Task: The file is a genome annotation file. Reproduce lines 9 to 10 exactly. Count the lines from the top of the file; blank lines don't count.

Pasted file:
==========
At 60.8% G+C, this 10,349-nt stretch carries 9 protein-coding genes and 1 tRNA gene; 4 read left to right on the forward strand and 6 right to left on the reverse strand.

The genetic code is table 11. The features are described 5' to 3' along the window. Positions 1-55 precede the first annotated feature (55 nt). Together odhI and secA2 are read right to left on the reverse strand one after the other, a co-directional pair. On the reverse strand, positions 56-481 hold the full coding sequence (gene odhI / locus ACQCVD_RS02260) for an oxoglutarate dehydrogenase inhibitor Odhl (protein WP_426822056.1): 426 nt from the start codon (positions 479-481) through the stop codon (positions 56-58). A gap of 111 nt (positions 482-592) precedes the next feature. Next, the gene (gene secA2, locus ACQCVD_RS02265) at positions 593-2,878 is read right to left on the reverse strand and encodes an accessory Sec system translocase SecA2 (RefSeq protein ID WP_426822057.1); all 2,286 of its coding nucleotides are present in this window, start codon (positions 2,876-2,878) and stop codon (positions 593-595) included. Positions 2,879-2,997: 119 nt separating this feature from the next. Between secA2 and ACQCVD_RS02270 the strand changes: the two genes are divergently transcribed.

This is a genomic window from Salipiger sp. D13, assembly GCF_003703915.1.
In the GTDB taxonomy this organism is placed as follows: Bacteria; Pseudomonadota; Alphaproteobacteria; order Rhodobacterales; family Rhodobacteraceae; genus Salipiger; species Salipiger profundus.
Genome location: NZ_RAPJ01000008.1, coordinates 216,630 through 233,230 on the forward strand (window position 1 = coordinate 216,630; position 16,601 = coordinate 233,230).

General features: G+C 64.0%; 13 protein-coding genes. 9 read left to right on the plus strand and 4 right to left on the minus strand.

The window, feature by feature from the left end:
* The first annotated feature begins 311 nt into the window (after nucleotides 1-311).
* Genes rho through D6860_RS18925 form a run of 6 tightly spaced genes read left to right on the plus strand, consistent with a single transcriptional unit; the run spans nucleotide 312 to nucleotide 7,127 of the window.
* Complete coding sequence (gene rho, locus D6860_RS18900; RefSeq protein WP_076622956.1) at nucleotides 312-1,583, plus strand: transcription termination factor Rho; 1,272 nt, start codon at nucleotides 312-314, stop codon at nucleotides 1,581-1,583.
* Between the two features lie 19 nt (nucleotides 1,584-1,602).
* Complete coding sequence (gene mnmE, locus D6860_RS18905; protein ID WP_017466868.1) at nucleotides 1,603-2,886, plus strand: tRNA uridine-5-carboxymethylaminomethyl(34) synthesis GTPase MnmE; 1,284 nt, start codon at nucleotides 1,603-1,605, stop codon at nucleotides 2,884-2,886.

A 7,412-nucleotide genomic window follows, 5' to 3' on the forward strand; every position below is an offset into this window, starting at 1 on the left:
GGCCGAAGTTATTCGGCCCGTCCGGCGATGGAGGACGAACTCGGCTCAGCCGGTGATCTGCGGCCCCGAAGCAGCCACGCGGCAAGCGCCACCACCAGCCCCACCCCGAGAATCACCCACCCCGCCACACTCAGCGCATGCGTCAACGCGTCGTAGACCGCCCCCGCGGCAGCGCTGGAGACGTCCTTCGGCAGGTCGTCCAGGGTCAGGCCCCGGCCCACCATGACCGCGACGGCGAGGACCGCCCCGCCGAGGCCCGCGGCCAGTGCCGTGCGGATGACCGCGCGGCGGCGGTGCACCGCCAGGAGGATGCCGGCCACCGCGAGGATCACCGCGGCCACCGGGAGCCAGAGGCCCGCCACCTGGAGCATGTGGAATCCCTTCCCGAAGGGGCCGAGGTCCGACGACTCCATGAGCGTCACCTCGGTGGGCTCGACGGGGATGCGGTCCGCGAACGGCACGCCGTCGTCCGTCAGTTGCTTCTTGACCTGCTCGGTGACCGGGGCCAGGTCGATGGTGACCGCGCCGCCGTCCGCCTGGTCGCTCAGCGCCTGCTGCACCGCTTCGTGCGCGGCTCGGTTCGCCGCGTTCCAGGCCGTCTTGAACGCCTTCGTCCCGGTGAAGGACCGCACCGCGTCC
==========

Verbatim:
* Genes rho through D6860_RS18925 form a run of 6 tightly spaced genes read left to right on the plus strand, consistent with a single transcriptional unit; the run spans nucleotide 312 to nucleotide 7,127 of the window.
* Complete coding sequence (gene rho, locus D6860_RS18900; RefSeq protein WP_076622956.1) at nucleotides 312-1,583, plus strand: transcription termination factor Rho; 1,272 nt, start codon at nucleotides 312-314, stop codon at nucleotides 1,581-1,583.